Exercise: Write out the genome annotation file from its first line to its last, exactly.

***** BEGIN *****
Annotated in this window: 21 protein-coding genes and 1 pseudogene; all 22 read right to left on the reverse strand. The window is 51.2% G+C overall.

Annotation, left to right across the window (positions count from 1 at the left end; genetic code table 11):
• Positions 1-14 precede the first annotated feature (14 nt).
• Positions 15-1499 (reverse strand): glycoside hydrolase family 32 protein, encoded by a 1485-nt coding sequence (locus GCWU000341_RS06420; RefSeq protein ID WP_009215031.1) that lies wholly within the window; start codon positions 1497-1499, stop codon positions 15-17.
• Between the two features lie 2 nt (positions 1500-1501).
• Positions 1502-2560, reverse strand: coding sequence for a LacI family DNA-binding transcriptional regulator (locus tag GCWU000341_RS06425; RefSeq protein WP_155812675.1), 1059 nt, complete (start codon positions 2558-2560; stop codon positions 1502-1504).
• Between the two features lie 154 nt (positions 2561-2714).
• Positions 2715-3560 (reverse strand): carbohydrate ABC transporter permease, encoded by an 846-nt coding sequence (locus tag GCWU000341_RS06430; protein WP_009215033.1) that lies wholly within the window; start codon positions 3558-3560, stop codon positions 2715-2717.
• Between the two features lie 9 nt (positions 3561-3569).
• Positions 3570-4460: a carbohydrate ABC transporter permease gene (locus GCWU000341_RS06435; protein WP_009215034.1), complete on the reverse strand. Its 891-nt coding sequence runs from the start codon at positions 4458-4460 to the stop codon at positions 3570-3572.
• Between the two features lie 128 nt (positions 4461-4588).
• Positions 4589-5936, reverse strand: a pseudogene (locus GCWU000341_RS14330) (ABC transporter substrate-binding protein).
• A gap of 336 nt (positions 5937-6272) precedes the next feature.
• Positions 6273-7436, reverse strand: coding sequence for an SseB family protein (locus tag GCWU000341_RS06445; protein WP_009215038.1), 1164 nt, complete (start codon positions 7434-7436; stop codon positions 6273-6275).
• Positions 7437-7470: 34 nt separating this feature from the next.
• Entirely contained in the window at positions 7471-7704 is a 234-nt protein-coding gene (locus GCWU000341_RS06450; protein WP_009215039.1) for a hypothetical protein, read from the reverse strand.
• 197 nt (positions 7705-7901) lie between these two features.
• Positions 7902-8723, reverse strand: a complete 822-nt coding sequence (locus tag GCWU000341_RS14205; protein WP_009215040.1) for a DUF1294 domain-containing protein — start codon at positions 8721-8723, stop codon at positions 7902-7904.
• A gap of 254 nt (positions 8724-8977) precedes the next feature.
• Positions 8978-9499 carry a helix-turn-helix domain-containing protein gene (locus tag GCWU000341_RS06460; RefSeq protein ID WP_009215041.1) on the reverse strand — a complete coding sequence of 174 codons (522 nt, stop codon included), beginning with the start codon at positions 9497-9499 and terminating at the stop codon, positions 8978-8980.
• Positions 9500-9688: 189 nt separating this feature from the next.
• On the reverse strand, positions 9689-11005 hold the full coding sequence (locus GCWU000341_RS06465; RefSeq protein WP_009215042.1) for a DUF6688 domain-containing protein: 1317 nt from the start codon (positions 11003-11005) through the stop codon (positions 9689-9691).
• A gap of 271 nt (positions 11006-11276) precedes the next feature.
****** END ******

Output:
Annotated in this window: 21 protein-coding genes and 1 pseudogene; all 22 read right to left on the reverse strand. The window is 51.2% G+C overall.

Annotation, left to right across the window (positions count from 1 at the left end; genetic code table 11):
• Positions 1-14 precede the first annotated feature (14 nt).
• Positions 15-1499 (reverse strand): glycoside hydrolase family 32 protein, encoded by a 1485-nt coding sequence (locus GCWU000341_RS06420; RefSeq protein ID WP_009215031.1) that lies wholly within the window; start codon positions 1497-1499, stop codon positions 15-17.
• Between the two features lie 2 nt (positions 1500-1501).
• Positions 1502-2560, reverse strand: coding sequence for a LacI family DNA-binding transcriptional regulator (locus tag GCWU000341_RS06425; RefSeq protein WP_155812675.1), 1059 nt, complete (start codon positions 2558-2560; stop codon positions 1502-1504).
• Between the two features lie 154 nt (positions 2561-2714).
• Positions 2715-3560 (reverse strand): carbohydrate ABC transporter permease, encoded by an 846-nt coding sequence (locus tag GCWU000341_RS06430; protein WP_009215033.1) that lies wholly within the window; start codon positions 3558-3560, stop codon positions 2715-2717.
• Between the two features lie 9 nt (positions 3561-3569).
• Positions 3570-4460: a carbohydrate ABC transporter permease gene (locus GCWU000341_RS06435; protein WP_009215034.1), complete on the reverse strand. Its 891-nt coding sequence runs from the start codon at positions 4458-4460 to the stop codon at positions 3570-3572.
• Between the two features lie 128 nt (positions 4461-4588).
• Positions 4589-5936, reverse strand: a pseudogene (locus GCWU000341_RS14330) (ABC transporter substrate-binding protein).
• A gap of 336 nt (positions 5937-6272) precedes the next feature.
• Positions 6273-7436, reverse strand: coding sequence for an SseB family protein (locus tag GCWU000341_RS06445; protein WP_009215038.1), 1164 nt, complete (start codon positions 7434-7436; stop codon positions 6273-6275).
• Positions 7437-7470: 34 nt separating this feature from the next.
• Entirely contained in the window at positions 7471-7704 is a 234-nt protein-coding gene (locus GCWU000341_RS06450; protein WP_009215039.1) for a hypothetical protein, read from the reverse strand.
• 197 nt (positions 7705-7901) lie between these two features.
• Positions 7902-8723, reverse strand: a complete 822-nt coding sequence (locus tag GCWU000341_RS14205; protein WP_009215040.1) for a DUF1294 domain-containing protein — start codon at positions 8721-8723, stop codon at positions 7902-7904.
• A gap of 254 nt (positions 8724-8977) precedes the next feature.
• Positions 8978-9499 carry a helix-turn-helix domain-containing protein gene (locus tag GCWU000341_RS06460; RefSeq protein ID WP_009215041.1) on the reverse strand — a complete coding sequence of 174 codons (522 nt, stop codon included), beginning with the start codon at positions 9497-9499 and terminating at the stop codon, positions 8978-8980.
• Positions 9500-9688: 189 nt separating this feature from the next.
• On the reverse strand, positions 9689-11005 hold the full coding sequence (locus GCWU000341_RS06465; RefSeq protein WP_009215042.1) for a DUF6688 domain-containing protein: 1317 nt from the start codon (positions 11003-11005) through the stop codon (positions 9689-9691).
• A gap of 271 nt (positions 11006-11276) precedes the next feature.